Dismay filled her eyes, I remember now, when She saw me arrive in the car, and suffered my fury over the hard asphalt, from one flashing blackand-white roadside marker to another. Around us the landscape changed even before we could grasp it with our eyes, and the roads, all our roads, suddenly grew short. To find new ones I had to go beyond the horizon.
All right, it’s only a matter of speed: of going faster or slower. And yet I assure you that it had an importance in my life and also in hers. You see, She was a gentle girl: she had lace on her dresses, she had quiet in her gestures, she had velvet skin, she had a light, pure voice, she had. . . . I don’t know what else she had, but really she wasn’t suited to a car: she belonged to the carriage, to the horses, and to the coachman; she was a part of something together with them.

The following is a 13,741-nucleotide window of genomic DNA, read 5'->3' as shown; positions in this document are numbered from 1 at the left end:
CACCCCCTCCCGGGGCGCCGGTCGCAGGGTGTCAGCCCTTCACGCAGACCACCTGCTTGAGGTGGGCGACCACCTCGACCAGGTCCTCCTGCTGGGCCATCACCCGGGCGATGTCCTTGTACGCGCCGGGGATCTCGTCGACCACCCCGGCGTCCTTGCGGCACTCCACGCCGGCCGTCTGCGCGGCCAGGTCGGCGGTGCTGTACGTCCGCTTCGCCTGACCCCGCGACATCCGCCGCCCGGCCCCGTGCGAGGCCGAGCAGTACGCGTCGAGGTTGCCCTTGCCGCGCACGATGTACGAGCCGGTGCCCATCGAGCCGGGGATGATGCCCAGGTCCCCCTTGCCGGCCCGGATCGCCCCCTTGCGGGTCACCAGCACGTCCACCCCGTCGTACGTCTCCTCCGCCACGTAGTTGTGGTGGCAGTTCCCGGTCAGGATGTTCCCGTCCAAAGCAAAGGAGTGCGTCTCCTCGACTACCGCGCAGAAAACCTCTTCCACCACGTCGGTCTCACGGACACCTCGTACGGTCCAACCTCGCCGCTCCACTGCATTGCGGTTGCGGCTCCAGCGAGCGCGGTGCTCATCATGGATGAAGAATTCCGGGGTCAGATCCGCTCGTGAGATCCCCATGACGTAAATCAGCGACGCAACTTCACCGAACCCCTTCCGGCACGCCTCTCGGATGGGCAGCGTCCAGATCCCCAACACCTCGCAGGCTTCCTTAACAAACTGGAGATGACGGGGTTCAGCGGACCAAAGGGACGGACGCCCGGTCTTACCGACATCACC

The new speed wrinkled her clothes, cracked her lips, dried her skin, darkened her eyes, faded her smile, suffocated her voice. And it gave us, overwhelmingly, to me and to Her, the clear awareness of an abyss opened between us, as though we were living in different epochs, nor could love fill it. And so I went away, before She left me, full of grief, but as soon as I was outside the horizon it seemed to me that I had only dreamed Her.
All this may appear silly and unreal to you, but anyway, the story to be told here is that of the coachman — let me return to it. Well, then: the carriage and horses had been bought by the Lawyer, who kept them for three months (during which, they have told me, She was often seen next to him in the carriage), and then he in turn thought of a car. He offered Coachman a job as chauffeur, but of course he refused and followed carriage and horses in their passage to the Doctor, who was very old (and yet they have told me that they saw Her, seated even by his side, in that period) and soon died.